The Nation's Oldest Continuously Published Student Newspaper

The Simpsonian

The Nation's Oldest Continuously Published Student Newspaper

The Simpsonian

The Nation's Oldest Continuously Published Student Newspaper

The Simpsonian

Geer, signing off
Geer, signing off
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It all started with soup. No, really, let me explain. I was so passionate about the soup in SubConnection as a first year that it caught the...

So long, farewell, I’ve got no more stories to tell
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Unlike my fellow student media seniors who’ve written this before me, I came into Simpson knowing exactly what I wanted to do. I did independent...

Tumbling or stumbling?

Students skeptical about acrobatics and tumbling addition to Athletics
Frank Novak
Simpson Athletics announced the addition of Acrobatics and Tumbling to the athletic department. How do students feel about the addition?

Simpson Athletics announced the addition of Acrobatics and Tumbling to the athletic department in a press release earlier this month. 

The decision aligns with Simpson’s commitment to expanding the breadth of its collegiate athletic offerings with several debuts in recent years, Men’s and Women’s Gymnastics, Women’s Wrestling and Men’s Volleyball among them. 

This trend has been beneficial to the college as it welcomed its largest incoming class in five years for the 2023-24 academic year, many of whom participate in Simpson’s various athletic programs. 

President Jay Byers expressed in the communication that he is optimistic the addition of acrobatics and tumbling will continue to assist with recruitment efforts and draw in new student-athletes. 

Students’ feelings on the matter weren’t always so positive, however. It is exciting to bring a new kind of competition that requires a unique skill set to campus, but it also raises concerns about recruitment and resource allocation, especially for programs whose members already feel neglected in these areas. 

Drake Downard, senior, expressed that the men’s tennis team is one such program. 

“I think Simpson focuses too much on new programs and not nearly enough on its existing programs, which means they lose players and dwindle away,” he said. The team has experienced low numbers in recent years and currently does not have enough members to fill a varsity lineup.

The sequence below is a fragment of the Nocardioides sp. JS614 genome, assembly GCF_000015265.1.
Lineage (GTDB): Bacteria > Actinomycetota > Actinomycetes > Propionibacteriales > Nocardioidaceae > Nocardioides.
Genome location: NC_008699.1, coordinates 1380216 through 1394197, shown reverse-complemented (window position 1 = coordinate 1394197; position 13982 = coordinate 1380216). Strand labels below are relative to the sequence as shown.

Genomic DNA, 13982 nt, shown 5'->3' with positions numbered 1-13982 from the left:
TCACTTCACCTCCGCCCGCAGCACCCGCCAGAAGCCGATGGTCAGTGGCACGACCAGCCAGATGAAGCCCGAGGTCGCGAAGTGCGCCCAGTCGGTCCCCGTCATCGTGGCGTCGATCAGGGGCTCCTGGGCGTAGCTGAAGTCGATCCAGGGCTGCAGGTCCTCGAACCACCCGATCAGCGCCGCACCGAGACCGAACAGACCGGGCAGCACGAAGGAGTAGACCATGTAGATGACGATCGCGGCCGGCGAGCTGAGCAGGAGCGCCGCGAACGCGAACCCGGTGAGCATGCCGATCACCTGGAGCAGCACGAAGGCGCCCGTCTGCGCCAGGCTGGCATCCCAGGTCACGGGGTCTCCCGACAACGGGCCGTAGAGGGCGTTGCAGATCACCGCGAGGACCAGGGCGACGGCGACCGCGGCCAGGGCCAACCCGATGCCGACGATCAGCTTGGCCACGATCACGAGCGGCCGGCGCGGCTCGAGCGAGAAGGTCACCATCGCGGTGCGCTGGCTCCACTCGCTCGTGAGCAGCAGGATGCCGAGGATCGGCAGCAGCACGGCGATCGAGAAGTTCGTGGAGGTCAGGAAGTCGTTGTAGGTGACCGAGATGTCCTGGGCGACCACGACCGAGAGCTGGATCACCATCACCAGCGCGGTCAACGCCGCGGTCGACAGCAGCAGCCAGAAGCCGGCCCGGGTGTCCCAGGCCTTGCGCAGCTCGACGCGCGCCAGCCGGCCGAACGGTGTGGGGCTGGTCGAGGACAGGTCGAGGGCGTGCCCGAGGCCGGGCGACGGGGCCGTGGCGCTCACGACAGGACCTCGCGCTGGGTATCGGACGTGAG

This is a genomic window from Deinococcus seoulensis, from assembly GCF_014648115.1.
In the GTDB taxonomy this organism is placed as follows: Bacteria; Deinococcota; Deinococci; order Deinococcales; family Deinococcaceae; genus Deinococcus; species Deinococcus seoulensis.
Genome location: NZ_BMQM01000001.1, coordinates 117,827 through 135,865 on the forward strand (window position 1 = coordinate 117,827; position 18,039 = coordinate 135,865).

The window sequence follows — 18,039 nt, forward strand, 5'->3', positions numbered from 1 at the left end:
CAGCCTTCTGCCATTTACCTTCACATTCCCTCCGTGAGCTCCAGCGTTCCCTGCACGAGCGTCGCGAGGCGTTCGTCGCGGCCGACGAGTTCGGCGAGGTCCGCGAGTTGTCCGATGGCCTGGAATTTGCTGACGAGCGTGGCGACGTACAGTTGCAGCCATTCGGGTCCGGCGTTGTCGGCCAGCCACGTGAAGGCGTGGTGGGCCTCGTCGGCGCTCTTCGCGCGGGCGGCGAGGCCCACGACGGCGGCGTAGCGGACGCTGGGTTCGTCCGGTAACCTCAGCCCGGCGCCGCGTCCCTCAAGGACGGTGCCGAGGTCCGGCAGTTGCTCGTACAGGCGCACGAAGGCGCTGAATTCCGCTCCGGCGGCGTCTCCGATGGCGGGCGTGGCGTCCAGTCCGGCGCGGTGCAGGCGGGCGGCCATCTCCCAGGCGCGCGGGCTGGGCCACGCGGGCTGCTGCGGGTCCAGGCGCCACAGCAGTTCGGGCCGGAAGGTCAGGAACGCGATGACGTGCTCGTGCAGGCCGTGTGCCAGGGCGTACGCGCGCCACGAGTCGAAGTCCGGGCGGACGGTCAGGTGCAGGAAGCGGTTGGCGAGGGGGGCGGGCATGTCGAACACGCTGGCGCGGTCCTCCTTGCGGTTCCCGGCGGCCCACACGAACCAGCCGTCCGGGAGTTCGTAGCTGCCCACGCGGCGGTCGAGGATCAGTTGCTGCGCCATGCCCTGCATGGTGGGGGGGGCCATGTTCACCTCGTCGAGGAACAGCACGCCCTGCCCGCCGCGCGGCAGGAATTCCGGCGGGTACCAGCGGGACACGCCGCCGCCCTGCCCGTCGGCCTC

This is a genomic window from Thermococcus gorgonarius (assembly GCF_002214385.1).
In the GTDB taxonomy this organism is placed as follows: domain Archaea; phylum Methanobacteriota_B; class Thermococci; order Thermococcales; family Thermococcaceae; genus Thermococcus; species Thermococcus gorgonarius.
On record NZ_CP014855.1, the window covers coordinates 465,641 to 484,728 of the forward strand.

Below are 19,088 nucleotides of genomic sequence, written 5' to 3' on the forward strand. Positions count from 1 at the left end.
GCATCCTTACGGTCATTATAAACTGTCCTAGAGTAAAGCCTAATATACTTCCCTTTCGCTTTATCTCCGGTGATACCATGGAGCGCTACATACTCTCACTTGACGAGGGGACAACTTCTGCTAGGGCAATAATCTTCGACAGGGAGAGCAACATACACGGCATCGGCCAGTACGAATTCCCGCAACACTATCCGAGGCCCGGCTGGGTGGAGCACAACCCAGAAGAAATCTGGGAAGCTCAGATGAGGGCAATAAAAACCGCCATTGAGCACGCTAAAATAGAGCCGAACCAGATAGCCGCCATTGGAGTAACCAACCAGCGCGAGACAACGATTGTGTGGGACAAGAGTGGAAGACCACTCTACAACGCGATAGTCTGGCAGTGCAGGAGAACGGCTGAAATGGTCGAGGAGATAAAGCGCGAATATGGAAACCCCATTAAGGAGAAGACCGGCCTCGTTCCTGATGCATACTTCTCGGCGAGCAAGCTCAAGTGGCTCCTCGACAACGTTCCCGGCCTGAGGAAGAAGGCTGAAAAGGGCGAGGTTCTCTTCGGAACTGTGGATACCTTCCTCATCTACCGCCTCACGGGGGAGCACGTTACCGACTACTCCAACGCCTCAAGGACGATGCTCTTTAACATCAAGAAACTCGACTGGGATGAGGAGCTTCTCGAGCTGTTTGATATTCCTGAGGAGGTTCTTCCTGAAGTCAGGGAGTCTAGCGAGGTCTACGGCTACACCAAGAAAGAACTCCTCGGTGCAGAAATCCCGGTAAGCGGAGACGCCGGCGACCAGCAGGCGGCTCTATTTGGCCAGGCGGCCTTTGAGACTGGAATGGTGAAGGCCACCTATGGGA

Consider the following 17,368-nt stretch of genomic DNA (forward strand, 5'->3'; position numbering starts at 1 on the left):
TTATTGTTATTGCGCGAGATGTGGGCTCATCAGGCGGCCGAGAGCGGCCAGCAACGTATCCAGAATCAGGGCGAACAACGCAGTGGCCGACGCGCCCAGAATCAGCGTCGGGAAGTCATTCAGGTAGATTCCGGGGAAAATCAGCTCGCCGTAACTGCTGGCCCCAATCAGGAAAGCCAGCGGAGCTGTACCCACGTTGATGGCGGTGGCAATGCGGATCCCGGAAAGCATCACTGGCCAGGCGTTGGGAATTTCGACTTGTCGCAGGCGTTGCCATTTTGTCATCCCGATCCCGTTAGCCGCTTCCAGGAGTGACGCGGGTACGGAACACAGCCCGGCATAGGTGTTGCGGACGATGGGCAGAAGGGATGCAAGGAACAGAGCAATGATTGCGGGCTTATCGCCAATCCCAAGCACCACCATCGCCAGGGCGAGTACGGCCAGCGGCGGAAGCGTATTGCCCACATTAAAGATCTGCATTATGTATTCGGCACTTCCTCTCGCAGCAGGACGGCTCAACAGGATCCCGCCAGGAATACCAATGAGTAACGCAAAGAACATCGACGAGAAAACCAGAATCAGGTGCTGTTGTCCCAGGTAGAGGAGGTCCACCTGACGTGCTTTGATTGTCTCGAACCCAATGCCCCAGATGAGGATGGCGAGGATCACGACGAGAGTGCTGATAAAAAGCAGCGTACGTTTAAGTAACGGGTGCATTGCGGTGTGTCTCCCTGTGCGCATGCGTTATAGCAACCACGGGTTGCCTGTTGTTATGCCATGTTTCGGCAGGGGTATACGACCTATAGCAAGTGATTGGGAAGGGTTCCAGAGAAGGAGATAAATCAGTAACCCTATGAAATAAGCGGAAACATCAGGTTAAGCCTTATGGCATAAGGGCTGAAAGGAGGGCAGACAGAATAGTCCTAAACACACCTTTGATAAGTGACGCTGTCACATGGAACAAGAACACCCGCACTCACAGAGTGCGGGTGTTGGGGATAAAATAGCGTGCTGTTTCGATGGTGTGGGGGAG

Access to proper facilities has also been an issue for the tennis team.“We have to practice three days a week instead of five,” Downard said, “Because we don’t have an indoor facility within 30 minutes of campus and have to use our resources to get any practice time that isn’t on a basketball court.” 

These challenges are not unique to tennis; the golf teams are experiencing a similar issue. 

Maddy Streicher, junior golfer, said the golf program spends a significant portion of its budget to be able to practice at the Indianola Country Club course. They must then fundraise to afford meals for meet days. 

Teams that do have sport-appropriate facilities on campus have still found they are a hot commodity. 

Brooklyn Morgan, sophomore gymnast, hopes Simpson has learned from past mistakes regarding teams who share practice space and is more prepared to meet all teams’ needs. 

“I have heard they will be sharing space with wrestling in Hopper,” she said, “So that addressed my concern with having to share our space.”

According to the Simpson Athletics press release, Simpson intends to recruit for acrobatics and tumbling from gymnastics, competitive cheerleading and dance based on guidance from the National Collegiate Acrobatics and Tumbling Association (NCATA). 

The competition roster of each team at a meet can include up to 28 student-athletes, and NCATA recommends having 24 to 45 competitors for a full team. 

Athletic Director Marty Bell expressed in the announcement that acrobatics and tumbling felt like a natural addition for schools like Simpson, that already have gymnastics, cheer, and dance programs. 

But NCATA prohibits students competing in acrobatics and tumbling from participating in traditional sideline cheer. Recruits from the cheerleading discipline would be forced to choose between the two, which could present a challenge to both programs. 

Morgan believes gymnasts will, in practice, be faced with the same decision and that it is unlikely current Simpson gymnasts will participate in the new sport. 

“It’s not that we couldn’t be a part of it,” she said. “But gymnastics is our priority, and I think adding anything on would be too straining.” 

Despite obstacles, Morgan does support the decision to bring acrobatics and tumbling to Simpson, and she hopes an expansion to athletic facilities will follow. 

“Although I think adding another team with limited space can be overwhelming,” Morgan said, “All we can do is welcome the new team and trust this is what is best for the school and athletic department.”

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Anna Schewe
Anna Schewe, Staff Reporter
Frank Novak
Frank Novak, Photo Editor

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